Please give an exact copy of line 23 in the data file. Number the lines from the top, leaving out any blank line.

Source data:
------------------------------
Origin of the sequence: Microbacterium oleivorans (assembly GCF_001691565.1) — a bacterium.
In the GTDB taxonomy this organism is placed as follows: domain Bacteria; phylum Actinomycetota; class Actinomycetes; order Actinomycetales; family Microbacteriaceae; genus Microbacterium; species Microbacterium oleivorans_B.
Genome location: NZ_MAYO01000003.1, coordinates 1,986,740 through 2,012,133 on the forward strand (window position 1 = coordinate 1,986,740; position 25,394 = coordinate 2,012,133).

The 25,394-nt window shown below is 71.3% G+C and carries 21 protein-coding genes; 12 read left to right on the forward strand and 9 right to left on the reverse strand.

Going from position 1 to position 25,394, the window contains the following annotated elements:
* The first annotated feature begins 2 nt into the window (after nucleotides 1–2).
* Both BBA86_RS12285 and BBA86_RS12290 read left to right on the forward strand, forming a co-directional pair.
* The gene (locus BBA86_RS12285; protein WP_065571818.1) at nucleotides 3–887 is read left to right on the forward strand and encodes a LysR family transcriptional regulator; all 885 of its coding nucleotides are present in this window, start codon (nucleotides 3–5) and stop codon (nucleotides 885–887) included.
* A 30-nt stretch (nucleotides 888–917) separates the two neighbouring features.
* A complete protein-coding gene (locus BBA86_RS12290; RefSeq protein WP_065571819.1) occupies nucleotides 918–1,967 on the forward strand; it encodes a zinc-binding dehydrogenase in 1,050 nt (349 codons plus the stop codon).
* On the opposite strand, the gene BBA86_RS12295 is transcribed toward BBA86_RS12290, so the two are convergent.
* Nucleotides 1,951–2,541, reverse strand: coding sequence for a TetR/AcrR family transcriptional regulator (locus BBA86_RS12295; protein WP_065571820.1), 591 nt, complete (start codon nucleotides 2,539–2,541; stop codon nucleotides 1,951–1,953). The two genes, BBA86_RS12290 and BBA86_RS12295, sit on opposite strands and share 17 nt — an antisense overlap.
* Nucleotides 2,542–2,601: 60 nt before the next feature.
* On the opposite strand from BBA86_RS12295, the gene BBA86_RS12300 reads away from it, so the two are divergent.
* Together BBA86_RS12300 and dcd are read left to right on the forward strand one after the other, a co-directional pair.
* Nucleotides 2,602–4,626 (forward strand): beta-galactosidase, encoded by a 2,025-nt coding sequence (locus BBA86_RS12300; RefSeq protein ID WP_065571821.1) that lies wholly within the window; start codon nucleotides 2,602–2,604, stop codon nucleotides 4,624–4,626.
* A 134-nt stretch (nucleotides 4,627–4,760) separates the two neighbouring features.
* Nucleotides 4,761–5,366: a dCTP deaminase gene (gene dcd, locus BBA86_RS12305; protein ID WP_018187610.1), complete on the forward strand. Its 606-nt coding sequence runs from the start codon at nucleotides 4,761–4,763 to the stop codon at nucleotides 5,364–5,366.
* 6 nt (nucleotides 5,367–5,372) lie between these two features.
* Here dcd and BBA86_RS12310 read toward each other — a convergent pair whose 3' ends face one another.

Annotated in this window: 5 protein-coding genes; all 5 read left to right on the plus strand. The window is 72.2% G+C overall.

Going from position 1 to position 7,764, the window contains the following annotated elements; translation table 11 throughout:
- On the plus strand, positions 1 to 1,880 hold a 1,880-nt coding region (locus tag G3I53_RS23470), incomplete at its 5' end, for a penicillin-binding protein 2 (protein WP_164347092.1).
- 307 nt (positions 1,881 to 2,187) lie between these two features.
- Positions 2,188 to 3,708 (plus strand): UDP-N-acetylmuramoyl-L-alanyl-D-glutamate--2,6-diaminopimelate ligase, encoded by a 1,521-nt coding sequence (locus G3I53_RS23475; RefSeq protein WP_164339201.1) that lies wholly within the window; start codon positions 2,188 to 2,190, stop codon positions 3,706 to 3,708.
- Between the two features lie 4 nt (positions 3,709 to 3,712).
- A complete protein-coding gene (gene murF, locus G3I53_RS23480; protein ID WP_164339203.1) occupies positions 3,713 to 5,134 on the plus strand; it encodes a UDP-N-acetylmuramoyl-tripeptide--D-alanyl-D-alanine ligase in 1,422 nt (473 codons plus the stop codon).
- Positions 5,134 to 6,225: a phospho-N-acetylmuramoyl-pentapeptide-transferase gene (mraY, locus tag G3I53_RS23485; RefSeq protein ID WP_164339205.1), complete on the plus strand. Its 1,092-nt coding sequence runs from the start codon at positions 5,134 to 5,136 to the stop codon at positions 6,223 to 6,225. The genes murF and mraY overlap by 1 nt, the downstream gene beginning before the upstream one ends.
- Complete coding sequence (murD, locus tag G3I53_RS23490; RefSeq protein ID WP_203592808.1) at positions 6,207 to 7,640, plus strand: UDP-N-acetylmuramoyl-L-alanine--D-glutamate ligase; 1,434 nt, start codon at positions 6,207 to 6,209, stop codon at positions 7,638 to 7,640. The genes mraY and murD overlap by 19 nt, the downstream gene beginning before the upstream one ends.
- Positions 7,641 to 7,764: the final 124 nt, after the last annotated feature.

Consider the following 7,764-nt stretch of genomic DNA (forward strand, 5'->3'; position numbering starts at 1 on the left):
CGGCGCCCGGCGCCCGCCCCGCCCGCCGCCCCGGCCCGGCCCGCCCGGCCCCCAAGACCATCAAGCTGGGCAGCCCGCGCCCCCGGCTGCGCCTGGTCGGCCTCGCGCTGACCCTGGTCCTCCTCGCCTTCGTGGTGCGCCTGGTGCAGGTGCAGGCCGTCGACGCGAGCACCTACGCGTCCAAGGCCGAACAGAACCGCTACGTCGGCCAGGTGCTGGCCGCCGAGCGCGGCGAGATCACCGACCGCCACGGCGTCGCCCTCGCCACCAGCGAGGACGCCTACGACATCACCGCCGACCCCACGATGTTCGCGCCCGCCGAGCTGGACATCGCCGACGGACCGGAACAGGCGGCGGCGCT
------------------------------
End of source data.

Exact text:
- On the plus strand, positions 1 to 1,880 hold a 1,880-nt coding region (locus tag G3I53_RS23470), incomplete at its 5' end, for a penicillin-binding protein 2 (protein WP_164347092.1).